Kartchner Caverns Cave Tours
Kartchner Caverns has been meticulously preserved and offers tours of the Rotunda and Throne Room throughout the year and visitors can take the Big Room Tour from October through April. The Big Room is generally closed in late April when the myotis bat returns from Mexico to give birth, transforming the cavern into a giant bat maternity ward deemed essential to the cavern's delicate environment. All three rooms give visitors close-up views of the beautiful, astonishing and still-growing formations.
Kartchner Caverns' wide variety of decorations, called "speleothems", began forming drop by drop over 200,000 years. Water seeping from the surface dissolves minerals on its trip through the limestone. Once it reaches the cave, the trapped carbon dioxide escapes from the water. No longer able to hold the dissolved calcite, the drop deposits its tiny mineral load. Over time, these minerals have created the beautiful speleothems and variety of colors found in the cave. Kartchner Caverns is a "living" cave; the formations are still growing!
Rotunda/Throne Room Tour
: Length: 1/2 mile Time: 1 1/2 hr. (leaving approximately every 20 minutes), tours available year-round.
On this tour you will discover the role water has played in the creation of Kartchner Caverns. You will see some of the tiniest, most delicate formations found in the cave, as well as the largest column in Arizona. This tour includes an up-close look at the variety of formations and colors that makes this cave one of the top ten in the world. And for you music lovers...the music that's played at the end of this tour is entitled "Adiemus" (Virgin Records Ltd.).
Big Room Tour
: Length: 1/2 mile Time: 1 1/2 hr. (leaving approximately every 30 minutes), tours available October 15 - April 15.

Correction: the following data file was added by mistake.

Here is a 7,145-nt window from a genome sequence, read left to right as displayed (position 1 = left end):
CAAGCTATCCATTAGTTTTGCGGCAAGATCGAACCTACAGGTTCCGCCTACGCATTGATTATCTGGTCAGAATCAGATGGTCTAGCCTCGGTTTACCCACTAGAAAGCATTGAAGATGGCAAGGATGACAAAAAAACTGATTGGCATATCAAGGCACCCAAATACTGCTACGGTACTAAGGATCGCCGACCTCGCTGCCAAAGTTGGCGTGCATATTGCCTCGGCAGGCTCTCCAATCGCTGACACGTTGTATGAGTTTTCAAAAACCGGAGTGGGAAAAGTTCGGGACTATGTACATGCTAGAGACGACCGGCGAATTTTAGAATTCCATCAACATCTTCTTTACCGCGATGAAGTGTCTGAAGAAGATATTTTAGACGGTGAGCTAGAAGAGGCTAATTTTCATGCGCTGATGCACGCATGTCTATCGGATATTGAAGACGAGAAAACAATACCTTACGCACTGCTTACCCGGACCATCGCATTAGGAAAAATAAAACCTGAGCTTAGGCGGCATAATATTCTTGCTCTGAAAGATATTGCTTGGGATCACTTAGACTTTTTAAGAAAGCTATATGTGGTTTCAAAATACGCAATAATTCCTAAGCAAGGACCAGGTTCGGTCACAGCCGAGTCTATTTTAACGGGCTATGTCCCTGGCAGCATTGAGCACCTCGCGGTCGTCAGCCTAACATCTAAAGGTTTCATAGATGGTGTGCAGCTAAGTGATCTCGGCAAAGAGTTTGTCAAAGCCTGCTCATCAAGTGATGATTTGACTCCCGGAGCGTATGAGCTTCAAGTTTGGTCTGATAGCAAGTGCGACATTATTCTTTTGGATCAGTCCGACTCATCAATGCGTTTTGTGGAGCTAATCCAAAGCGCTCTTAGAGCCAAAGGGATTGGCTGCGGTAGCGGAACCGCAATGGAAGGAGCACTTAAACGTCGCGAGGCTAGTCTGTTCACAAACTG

The Kartchner Caverns story is one of amazing discoveries...both past and present. Stand where the discoverers first entered the cave. Marvel at the strange and colorful formations. Learn about cave inhabitants, both ancient and living. As scientific studies continue, discoveries are yet to be made. The Big Room tour is a longer and more physically challenging tour. Children age 6 and under are not allowed on the tour.
During the summer months, the cave's Big Room serves as a nursery roost for over 1,000 female cave myotis bats. The pregnant females return to Kartchner Caverns around the end of April, where they give birth to a single pup in late June. The babies remain in the roost each evening while their mothers forage for insects in the surrounding countryside. During the summer the colony consumes about half a ton of insects, consisting of moths, flying ants, beetles, mosquitoes and termites. Mothers and their offspring will leave mid-September, to begin their migration for their winter hibernation roost. These bats provide the only link between the ecosystem of the cave and the surface. After returning to the bat roost from their nightly forays, the bats excrete waste, forming large guano piles. Most of the other life forms found in the cave depend on these guano piles for their food. Fungi and bacteria consume the guano first. These are in turn eaten by nematodes, mites, isopods, amphipods, and book lice. These are then eaten by spiders, scorpions, mites, millipedes, and centipedes. Scavengers, like crickets and beetle larvae, clean up the leftovers. The bats' guano provides the energy needed to run this complex food chain.
Information for Parents:
It is not uncommon for young children, six years and under, to become uncomfortable in the cave environment. In these instances, the child and parent will be allowed to leave the cave tour, for their well-being and safety. Please inquire upon check-in, if you have any concerns.